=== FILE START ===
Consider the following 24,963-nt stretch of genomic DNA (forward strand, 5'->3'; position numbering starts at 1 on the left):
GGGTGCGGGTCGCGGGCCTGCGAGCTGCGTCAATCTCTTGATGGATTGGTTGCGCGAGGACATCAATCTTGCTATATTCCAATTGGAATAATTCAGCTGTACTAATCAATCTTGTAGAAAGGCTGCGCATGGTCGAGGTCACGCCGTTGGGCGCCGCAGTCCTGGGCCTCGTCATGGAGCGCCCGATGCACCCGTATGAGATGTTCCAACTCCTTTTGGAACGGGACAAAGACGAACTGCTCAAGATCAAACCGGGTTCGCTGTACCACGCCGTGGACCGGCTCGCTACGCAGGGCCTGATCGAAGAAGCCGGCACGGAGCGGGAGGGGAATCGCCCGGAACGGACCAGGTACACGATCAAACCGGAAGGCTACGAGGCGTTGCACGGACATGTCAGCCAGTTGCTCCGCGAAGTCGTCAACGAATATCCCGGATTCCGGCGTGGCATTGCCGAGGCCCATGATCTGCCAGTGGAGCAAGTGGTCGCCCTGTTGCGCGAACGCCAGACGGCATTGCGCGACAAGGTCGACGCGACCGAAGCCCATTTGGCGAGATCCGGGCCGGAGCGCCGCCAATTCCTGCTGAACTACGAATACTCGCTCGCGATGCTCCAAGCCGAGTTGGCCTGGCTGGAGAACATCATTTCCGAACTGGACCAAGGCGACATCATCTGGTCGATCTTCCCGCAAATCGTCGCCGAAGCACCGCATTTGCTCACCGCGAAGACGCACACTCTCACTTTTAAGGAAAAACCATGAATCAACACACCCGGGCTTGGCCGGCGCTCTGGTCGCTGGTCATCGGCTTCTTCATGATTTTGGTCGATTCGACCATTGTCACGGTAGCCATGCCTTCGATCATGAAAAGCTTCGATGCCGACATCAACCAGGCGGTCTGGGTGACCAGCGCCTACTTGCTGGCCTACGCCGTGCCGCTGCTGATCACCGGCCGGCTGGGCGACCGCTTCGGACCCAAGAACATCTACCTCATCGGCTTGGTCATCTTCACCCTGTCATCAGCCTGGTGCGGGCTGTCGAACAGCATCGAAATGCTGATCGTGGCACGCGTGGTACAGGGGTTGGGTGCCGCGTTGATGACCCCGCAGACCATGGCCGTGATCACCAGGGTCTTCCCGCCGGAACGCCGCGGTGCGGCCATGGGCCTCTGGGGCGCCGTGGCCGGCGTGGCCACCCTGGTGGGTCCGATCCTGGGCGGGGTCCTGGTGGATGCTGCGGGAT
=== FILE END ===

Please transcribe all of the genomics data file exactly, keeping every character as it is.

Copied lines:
Consider the following 24,963-nt stretch of genomic DNA (forward strand, 5'->3'; position numbering starts at 1 on the left):
GGGTGCGGGTCGCGGGCCTGCGAGCTGCGTCAATCTCTTGATGGATTGGTTGCGCGAGGACATCAATCTTGCTATATTCCAATTGGAATAATTCAGCTGTACTAATCAATCTTGTAGAAAGGCTGCGCATGGTCGAGGTCACGCCGTTGGGCGCCGCAGTCCTGGGCCTCGTCATGGAGCGCCCGATGCACCCGTATGAGATGTTCCAACTCCTTTTGGAACGGGACAAAGACGAACTGCTCAAGATCAAACCGGGTTCGCTGTACCACGCCGTGGACCGGCTCGCTACGCAGGGCCTGATCGAAGAAGCCGGCACGGAGCGGGAGGGGAATCGCCCGGAACGGACCAGGTACACGATCAAACCGGAAGGCTACGAGGCGTTGCACGGACATGTCAGCCAGTTGCTCCGCGAAGTCGTCAACGAATATCCCGGATTCCGGCGTGGCATTGCCGAGGCCCATGATCTGCCAGTGGAGCAAGTGGTCGCCCTGTTGCGCGAACGCCAGACGGCATTGCGCGACAAGGTCGACGCGACCGAAGCCCATTTGGCGAGATCCGGGCCGGAGCGCCGCCAATTCCTGCTGAACTACGAATACTCGCTCGCGATGCTCCAAGCCGAGTTGGCCTGGCTGGAGAACATCATTTCCGAACTGGACCAAGGCGACATCATCTGGTCGATCTTCCCGCAAATCGTCGCCGAAGCACCGCATTTGCTCACCGCGAAGACGCACACTCTCACTTTTAAGGAAAAACCATGAATCAACACACCCGGGCTTGGCCGGCGCTCTGGTCGCTGGTCATCGGCTTCTTCATGATTTTGGTCGATTCGACCATTGTCACGGTAGCCATGCCTTCGATCATGAAAAGCTTCGATGCCGACATCAACCAGGCGGTCTGGGTGACCAGCGCCTACTTGCTGGCCTACGCCGTGCCGCTGCTGATCACCGGCCGGCTGGGCGACCGCTTCGGACCCAAGAACATCTACCTCATCGGCTTGGTCATCTTCACCCTGTCATCAGCCTGGTGCGGGCTGTCGAACAGCATCGAAATGCTGATCGTGGCACGCGTGGTACAGGGGTTGGGTGCCGCGTTGATGACCCCGCAGACCATGGCCGTGATCACCAGGGTCTTCCCGCCGGAACGCCGCGGTGCGGCCATGGGCCTCTGGGGCGCCGTGGCCGGCGTGGCCACCCTGGTGGGTCCGATCCTGGGCGGGGTCCTGGTGGATGCTGCGGGAT